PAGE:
Located at Large Hadron Collider (LHC), ATLAS experiment has been designed with the goal of measuring the products of proton--proton collisions. Although it has full azimuthal angle coverage and large acceptance in pseudorapidity, it is insufficient for some of interactions which can take place in interaction point. Such interactions are for example Central Exlusive Productions. It's product is a central system, which can be measured in ATLAS and two protons scattered at small angles into beam pipe beyond the reach of ATLAS. To fully measure such processes another detector is needed. Therefore ATLAS Forward Proton (AFP) detector was installed.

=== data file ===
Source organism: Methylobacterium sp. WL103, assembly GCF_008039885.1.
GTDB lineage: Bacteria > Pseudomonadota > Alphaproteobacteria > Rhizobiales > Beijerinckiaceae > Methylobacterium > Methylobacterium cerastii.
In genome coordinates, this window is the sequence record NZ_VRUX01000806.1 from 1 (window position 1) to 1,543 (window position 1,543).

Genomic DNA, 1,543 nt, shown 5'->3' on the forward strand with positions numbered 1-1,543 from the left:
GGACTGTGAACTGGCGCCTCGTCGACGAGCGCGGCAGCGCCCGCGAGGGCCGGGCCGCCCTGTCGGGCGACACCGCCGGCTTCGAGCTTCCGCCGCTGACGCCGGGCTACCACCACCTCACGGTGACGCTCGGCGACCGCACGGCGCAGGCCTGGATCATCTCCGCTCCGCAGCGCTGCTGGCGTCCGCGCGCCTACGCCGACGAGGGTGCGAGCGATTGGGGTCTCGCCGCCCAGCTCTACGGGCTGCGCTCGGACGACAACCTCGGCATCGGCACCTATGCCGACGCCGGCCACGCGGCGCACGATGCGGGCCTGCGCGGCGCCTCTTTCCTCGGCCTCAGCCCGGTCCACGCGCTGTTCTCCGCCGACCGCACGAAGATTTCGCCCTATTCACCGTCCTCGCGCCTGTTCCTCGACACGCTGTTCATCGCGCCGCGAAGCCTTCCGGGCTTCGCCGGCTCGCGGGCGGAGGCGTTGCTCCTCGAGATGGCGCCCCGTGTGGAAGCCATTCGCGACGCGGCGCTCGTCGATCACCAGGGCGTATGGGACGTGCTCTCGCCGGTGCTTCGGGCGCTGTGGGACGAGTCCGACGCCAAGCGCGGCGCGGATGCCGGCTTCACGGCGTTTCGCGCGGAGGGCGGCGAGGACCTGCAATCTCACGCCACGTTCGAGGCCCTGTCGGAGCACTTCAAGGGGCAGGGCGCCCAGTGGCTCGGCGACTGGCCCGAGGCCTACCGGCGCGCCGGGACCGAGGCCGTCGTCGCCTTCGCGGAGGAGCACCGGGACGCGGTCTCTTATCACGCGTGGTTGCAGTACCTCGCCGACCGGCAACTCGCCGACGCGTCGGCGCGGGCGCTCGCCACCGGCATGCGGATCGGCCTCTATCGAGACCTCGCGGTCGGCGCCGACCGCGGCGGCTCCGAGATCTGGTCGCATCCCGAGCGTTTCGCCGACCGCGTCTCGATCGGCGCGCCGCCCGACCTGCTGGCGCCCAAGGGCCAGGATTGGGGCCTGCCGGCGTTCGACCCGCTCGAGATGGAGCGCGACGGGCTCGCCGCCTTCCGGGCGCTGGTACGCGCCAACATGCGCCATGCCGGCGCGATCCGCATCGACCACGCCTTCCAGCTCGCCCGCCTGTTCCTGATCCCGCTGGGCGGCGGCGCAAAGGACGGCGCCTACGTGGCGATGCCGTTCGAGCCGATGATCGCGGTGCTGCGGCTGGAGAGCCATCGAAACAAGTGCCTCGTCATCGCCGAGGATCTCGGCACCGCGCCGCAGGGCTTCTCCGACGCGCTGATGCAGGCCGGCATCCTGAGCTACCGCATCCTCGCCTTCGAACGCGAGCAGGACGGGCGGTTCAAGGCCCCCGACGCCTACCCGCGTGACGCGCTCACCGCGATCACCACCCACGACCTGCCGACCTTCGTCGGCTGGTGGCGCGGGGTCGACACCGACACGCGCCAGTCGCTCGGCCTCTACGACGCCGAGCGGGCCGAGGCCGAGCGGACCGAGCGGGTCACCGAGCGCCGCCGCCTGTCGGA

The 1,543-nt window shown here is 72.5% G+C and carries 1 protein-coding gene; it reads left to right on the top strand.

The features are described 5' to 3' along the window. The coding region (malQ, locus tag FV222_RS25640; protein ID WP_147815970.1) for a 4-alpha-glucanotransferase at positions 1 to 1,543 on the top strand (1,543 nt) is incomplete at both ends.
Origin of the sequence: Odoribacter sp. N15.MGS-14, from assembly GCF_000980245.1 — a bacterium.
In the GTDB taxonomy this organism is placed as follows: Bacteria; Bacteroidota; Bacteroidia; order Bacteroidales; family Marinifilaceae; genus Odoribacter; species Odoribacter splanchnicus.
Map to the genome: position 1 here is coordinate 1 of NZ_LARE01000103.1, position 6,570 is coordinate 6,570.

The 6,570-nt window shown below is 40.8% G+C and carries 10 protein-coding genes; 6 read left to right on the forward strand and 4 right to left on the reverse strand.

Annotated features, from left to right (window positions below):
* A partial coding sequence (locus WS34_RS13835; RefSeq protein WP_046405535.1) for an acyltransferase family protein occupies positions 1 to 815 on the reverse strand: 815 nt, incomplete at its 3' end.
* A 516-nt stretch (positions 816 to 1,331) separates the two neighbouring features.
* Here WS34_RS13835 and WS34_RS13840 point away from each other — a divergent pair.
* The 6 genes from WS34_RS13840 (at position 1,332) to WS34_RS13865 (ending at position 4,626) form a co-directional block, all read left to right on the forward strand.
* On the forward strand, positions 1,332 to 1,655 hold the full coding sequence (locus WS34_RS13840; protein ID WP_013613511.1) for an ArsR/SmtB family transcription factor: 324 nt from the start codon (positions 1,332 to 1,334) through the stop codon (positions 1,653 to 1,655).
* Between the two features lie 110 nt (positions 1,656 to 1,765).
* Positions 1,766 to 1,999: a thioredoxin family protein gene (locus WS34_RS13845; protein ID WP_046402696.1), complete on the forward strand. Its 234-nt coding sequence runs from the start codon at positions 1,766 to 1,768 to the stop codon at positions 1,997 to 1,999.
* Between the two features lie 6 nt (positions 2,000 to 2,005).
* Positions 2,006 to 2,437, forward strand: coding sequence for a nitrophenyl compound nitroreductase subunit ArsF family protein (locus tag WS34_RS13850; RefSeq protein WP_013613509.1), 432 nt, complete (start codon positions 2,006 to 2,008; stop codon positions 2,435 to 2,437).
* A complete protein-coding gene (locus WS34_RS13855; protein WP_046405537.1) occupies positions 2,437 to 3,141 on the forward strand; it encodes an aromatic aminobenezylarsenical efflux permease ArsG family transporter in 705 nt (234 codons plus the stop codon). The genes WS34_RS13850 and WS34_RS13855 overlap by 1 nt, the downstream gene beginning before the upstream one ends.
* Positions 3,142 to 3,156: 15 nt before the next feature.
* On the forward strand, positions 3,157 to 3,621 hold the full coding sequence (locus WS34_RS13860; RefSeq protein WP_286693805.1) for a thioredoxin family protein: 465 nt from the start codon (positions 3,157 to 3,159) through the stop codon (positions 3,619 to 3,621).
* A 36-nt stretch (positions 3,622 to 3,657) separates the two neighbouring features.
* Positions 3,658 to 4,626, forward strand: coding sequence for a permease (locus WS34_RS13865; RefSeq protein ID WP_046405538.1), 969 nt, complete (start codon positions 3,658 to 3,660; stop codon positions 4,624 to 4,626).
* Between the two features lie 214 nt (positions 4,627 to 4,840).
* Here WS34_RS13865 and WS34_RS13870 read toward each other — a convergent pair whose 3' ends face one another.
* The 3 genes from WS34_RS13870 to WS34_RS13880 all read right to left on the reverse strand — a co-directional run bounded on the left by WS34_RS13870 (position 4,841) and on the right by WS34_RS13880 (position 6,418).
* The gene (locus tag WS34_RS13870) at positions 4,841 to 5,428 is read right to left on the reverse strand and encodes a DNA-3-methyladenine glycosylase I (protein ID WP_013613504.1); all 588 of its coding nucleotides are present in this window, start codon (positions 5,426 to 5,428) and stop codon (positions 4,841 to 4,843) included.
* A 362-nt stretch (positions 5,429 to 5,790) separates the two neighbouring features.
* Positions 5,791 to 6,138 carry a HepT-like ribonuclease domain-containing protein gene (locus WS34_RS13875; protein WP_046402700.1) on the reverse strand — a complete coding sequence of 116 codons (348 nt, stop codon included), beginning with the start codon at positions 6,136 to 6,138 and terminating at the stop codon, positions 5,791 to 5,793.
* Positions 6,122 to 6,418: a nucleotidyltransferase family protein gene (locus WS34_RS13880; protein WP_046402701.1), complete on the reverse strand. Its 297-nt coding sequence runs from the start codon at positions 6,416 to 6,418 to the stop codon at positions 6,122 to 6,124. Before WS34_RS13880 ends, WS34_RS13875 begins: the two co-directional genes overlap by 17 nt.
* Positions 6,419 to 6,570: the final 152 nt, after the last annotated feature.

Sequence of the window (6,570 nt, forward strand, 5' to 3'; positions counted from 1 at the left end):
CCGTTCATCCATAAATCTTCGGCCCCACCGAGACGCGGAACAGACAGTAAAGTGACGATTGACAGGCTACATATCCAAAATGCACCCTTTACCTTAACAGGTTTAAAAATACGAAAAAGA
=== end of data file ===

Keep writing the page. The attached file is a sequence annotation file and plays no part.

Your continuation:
AFP consists of two stations on both sides of ATLAS, located further than 200 m from interaction point. It is practical to move out stations if they are no longer needed (e.g. in runs with special optics) that is why Roman Pot technology was used for installation allowing to move detectors horizontally. Each Roman Pot station is designed to house Silicon Tracker (SiT) and Time of Flight (ToF) detectors. SiT consists of 4 silicon sensor planes to determine proton kinematics by reconstructing it's trajectory from one station to the other. While ToF detector, created from of 16 L-shaped quartz bars, allows us to reduce pile-up by determining the primary vertex of the two protons by measuring the time of theirs arrival.
This talk is focusing on main features of AFP detector. Roman Pot technology will be explained as well as SiT and ToF structure. In addition performance of SiT planes will be presented and discussed.